The focus racks back and forth because camera tries to find the next target... It's how Olympus engineers made CAF routines work, if you try it on a stationary target you will find many misfocus shots but on moving target it's good enough with good light at least with the pro lenses.
...
Well, that might be how it works but if it is, it is not very good. There is nothing to say that C-AF requires a moving target.

In my view, what should happen is that the pdaf sensors should assess how the distance to the subject is changing between samples. If that distance is not changing, there is no need to change the focus. If the range is changing, the AF algorithm can calculate which direction to move in and roughly how far. Subsequent pdaf samples will refine the focus.

I would suggest that your description better describes what happens with a cdaf focus system for C-AF. i.e. move the focus a bit and see whether contrast has improved or not. Rinse and repeat...
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  #41  
Old 15th April 2016
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Re: Using C-AF with moving subjects

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Originally Posted by Miketoll View Post
I know it is not the lens but the body. For me it is not worth spending 2000 for a lens that with any of the bodies available will not do what I want it for. If in the future Olympus bring out a body that will give me good C-AF then I would reconsider the lens.
I am also holding off. One thing I have to admit is that all photography equipment is a compromise. But I think that the Olympus equipment is excellent in most other areas of photography apart from nature IE BIF.
Kind regards mike
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  #42  
Old 15th April 2016
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Re: Using C-AF with moving subjects

Has anybody read the link I posted earlier?

http://www.dpreview.com/forums/post/50099629

Jim
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  #43  
Old 15th April 2016
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Re: Using C-AF with moving subjects

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Has anybody read the link I posted earlier?

Jim
Yes! Back when I had the E-3 & 50-200 SWD

I do hardly any moving subjects, but need to develop my technique beyond the "old school" pre-set focus and panning we used with the OM cameras.

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  #44  
Old 15th April 2016
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Re: Using C-AF with moving subjects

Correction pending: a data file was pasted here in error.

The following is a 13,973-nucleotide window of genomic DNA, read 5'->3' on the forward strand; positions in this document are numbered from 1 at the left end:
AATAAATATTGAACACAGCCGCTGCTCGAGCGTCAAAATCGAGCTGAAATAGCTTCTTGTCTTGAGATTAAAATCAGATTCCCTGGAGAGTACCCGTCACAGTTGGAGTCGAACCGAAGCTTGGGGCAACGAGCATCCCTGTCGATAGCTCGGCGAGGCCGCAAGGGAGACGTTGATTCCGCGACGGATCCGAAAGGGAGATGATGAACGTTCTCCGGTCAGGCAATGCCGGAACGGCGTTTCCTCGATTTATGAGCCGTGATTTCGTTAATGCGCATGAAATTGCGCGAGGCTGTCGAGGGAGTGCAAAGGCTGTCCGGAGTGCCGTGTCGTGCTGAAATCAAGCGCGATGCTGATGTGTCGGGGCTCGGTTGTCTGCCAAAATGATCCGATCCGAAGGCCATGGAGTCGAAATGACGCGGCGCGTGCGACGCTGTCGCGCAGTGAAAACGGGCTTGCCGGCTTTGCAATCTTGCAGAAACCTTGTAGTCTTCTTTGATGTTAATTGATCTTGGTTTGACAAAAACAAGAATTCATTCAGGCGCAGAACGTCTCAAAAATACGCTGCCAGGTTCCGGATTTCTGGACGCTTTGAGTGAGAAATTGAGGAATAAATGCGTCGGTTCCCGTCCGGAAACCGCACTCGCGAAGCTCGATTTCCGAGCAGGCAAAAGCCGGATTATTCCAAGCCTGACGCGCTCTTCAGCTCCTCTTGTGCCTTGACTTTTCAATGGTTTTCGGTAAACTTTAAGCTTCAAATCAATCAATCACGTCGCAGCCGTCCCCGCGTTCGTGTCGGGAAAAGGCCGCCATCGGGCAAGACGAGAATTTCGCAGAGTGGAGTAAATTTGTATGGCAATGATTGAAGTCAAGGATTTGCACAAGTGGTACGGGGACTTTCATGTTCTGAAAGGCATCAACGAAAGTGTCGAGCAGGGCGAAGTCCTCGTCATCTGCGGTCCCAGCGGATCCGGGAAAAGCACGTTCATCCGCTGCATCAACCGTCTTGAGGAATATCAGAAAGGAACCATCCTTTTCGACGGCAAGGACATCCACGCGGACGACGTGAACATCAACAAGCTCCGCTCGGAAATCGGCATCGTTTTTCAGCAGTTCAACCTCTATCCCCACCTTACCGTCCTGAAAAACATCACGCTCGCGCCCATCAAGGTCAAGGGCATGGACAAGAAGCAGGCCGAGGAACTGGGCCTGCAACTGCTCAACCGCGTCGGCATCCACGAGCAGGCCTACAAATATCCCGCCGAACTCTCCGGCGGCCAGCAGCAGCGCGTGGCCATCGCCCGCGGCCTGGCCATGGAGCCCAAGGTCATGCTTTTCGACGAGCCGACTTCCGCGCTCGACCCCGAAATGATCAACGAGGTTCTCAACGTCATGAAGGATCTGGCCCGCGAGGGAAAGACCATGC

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Originally Posted by Jim Ford View Post
Has anybody read the link I posted earlier?

http://www.dpreview.com/forums/post/50099629

Jim
Just re-read it. I'm an EM-1 user and cannot see anything resembling Dynamic area AF in any of the menus, I also cannot see anything that looks like an 11 area function to avoid, are these E5isms?

Or am I missing something as ever?
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  #45  
Old 15th April 2016
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Re: Using C-AF with moving subjects

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Originally Posted by Jim Ford View Post
Has anybody read the link I posted earlier?

http://www.dpreview.com/forums/post/50099629

Jim
Jim, I did read it, and have read it before when you posted it. At one stage with my E3 I even felt I managed to get continuous focus working well enough to capture dragonflies in flight. But it was a lot to change and, I think I set it as a mode. But it was a while back and it wasn't easy or intuitive.

Indeed my user experience is that Olympus design menus and systems badly. The em5 mk2 is a bit better, but it still has too many deep options, which are badly described. And the manual is just as bad.

Recently, my son convinced me to try a Canon. Which I did. Together with a 100-400 mk2 L lens it delivers wonderful continuous shooting. I wanted the 70D rather than the 7D, because of video use, it also had a well designed touch screen and a battery that lasts as long as three Olympus ones.

The first time I used it, set up as it came out of the box on auto it just worked. I ended up with red kites diving at high speed for food on the ground all in good focus. My friend was with me using his em5 and cursing.

I don't want to sell Canon but as someone else said it isn't just the lens it is the body. And I prefer what I have moved to for birds and am getting used to just grabbing shots of things without any hassle.

But having two systems is not perfect.